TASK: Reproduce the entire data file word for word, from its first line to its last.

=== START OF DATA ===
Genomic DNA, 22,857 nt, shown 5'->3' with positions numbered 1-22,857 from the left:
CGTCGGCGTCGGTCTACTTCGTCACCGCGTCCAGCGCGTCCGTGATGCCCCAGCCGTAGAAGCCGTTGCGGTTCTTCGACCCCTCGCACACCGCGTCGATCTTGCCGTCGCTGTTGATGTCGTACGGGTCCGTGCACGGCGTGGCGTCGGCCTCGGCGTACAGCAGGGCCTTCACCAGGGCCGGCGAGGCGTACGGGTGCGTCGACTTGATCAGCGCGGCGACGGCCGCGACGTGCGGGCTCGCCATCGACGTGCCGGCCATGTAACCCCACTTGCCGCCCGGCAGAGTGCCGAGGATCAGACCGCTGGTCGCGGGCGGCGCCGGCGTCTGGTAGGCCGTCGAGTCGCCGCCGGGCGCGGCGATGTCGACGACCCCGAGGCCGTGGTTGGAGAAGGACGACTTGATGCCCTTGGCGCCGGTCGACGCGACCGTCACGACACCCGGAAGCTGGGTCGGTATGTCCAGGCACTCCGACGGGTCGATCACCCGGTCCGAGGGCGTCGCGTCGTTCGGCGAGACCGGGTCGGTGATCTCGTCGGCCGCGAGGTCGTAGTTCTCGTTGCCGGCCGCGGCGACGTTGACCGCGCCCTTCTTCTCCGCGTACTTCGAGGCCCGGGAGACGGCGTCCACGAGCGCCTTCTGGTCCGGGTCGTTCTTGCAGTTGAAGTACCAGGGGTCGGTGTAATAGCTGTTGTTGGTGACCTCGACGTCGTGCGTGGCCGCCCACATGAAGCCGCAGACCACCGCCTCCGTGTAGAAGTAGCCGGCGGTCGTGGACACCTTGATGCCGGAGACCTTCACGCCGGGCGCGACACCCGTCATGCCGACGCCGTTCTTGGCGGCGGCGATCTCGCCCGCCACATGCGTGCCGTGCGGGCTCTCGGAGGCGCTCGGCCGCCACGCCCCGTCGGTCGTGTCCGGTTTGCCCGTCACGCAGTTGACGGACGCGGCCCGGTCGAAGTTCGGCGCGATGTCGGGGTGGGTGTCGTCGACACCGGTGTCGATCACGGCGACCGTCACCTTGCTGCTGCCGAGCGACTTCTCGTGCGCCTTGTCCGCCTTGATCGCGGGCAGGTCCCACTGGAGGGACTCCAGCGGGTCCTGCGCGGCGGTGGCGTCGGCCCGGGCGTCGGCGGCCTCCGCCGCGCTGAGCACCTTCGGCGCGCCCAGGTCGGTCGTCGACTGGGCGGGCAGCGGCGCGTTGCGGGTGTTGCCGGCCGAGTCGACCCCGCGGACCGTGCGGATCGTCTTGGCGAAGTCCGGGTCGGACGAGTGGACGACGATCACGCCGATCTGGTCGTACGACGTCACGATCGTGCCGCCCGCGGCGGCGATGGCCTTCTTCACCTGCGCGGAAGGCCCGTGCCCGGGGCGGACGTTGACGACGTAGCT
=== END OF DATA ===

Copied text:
Genomic DNA, 22,857 nt, shown 5'->3' with positions numbered 1-22,857 from the left:
CGTCGGCGTCGGTCTACTTCGTCACCGCGTCCAGCGCGTCCGTGATGCCCCAGCCGTAGAAGCCGTTGCGGTTCTTCGACCCCTCGCACACCGCGTCGATCTTGCCGTCGCTGTTGATGTCGTACGGGTCCGTGCACGGCGTGGCGTCGGCCTCGGCGTACAGCAGGGCCTTCACCAGGGCCGGCGAGGCGTACGGGTGCGTCGACTTGATCAGCGCGGCGACGGCCGCGACGTGCGGGCTCGCCATCGACGTGCCGGCCATGTAACCCCACTTGCCGCCCGGCAGAGTGCCGAGGATCAGACCGCTGGTCGCGGGCGGCGCCGGCGTCTGGTAGGCCGTCGAGTCGCCGCCGGGCGCGGCGATGTCGACGACCCCGAGGCCGTGGTTGGAGAAGGACGACTTGATGCCCTTGGCGCCGGTCGACGCGACCGTCACGACACCCGGAAGCTGGGTCGGTATGTCCAGGCACTCCGACGGGTCGATCACCCGGTCCGAGGGCGTCGCGTCGTTCGGCGAGACCGGGTCGGTGATCTCGTCGGCCGCGAGGTCGTAGTTCTCGTTGCCGGCCGCGGCGACGTTGACCGCGCCCTTCTTCTCCGCGTACTTCGAGGCCCGGGAGACGGCGTCCACGAGCGCCTTCTGGTCCGGGTCGTTCTTGCAGTTGAAGTACCAGGGGTCGGTGTAATAGCTGTTGTTGGTGACCTCGACGTCGTGCGTGGCCGCCCACATGAAGCCGCAGACCACCGCCTCCGTGTAGAAGTAGCCGGCGGTCGTGGACACCTTGATGCCGGAGACCTTCACGCCGGGCGCGACACCCGTCATGCCGACGCCGTTCTTGGCGGCGGCGATCTCGCCCGCCACATGCGTGCCGTGCGGGCTCTCGGAGGCGCTCGGCCGCCACGCCCCGTCGGTCGTGTCCGGTTTGCCCGTCACGCAGTTGACGGACGCGGCCCGGTCGAAGTTCGGCGCGATGTCGGGGTGGGTGTCGTCGACACCGGTGTCGATCACGGCGACCGTCACCTTGCTGCTGCCGAGCGACTTCTCGTGCGCCTTGTCCGCCTTGATCGCGGGCAGGTCCCACTGGAGGGACTCCAGCGGGTCCTGCGCGGCGGTGGCGTCGGCCCGGGCGTCGGCGGCCTCCGCCGCGCTGAGCACCTTCGGCGCGCCCAGGTCGGTCGTCGACTGGGCGGGCAGCGGCGCGTTGCGGGTGTTGCCGGCCGAGTCGACCCCGCGGACCGTGCGGATCGTCTTGGCGAAGTCCGGGTCGGACGAGTGGACGACGATCACGCCGATCTGGTCGTACGACGTCACGATCGTGCCGCCCGCGGCGGCGATGGCCTTCTTCACCTGCGCGGAAGGCCCGTGCCCGGGGCGGACGTTGACGACGTAGCT